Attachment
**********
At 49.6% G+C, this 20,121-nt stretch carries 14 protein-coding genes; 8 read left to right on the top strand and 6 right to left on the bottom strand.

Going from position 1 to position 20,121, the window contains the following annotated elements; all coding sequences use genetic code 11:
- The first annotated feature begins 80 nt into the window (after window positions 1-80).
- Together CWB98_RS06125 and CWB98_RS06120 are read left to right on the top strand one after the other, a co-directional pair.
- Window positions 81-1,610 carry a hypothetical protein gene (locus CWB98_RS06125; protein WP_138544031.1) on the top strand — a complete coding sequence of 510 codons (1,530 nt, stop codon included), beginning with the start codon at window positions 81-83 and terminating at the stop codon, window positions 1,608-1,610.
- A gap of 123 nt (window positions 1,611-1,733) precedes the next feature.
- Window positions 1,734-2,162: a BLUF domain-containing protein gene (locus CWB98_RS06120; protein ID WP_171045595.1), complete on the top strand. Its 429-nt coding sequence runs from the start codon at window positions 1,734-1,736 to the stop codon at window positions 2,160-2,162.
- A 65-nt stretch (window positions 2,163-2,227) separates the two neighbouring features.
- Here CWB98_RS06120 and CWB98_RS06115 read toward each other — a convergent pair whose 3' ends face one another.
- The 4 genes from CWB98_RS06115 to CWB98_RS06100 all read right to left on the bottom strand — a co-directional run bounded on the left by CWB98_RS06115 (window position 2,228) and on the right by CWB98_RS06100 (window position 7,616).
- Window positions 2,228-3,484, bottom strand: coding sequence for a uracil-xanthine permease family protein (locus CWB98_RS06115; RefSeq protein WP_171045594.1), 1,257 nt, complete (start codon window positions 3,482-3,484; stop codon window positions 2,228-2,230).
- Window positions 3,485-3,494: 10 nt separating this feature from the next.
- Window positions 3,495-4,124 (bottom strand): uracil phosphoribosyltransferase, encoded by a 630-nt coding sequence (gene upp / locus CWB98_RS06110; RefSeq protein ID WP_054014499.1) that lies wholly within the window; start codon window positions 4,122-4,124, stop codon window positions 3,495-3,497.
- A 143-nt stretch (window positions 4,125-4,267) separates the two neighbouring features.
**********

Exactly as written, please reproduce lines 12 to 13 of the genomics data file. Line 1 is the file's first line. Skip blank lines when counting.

- Window positions 3,485-3,494: 10 nt separating this feature from the next.
- Window positions 3,495-4,124 (bottom strand): uracil phosphoribosyltransferase, encoded by a 630-nt coding sequence (gene upp / locus CWB98_RS06110; RefSeq protein ID WP_054014499.1) that lies wholly within the window; start codon window positions 4,122-4,124, stop codon window positions 3,495-3,497.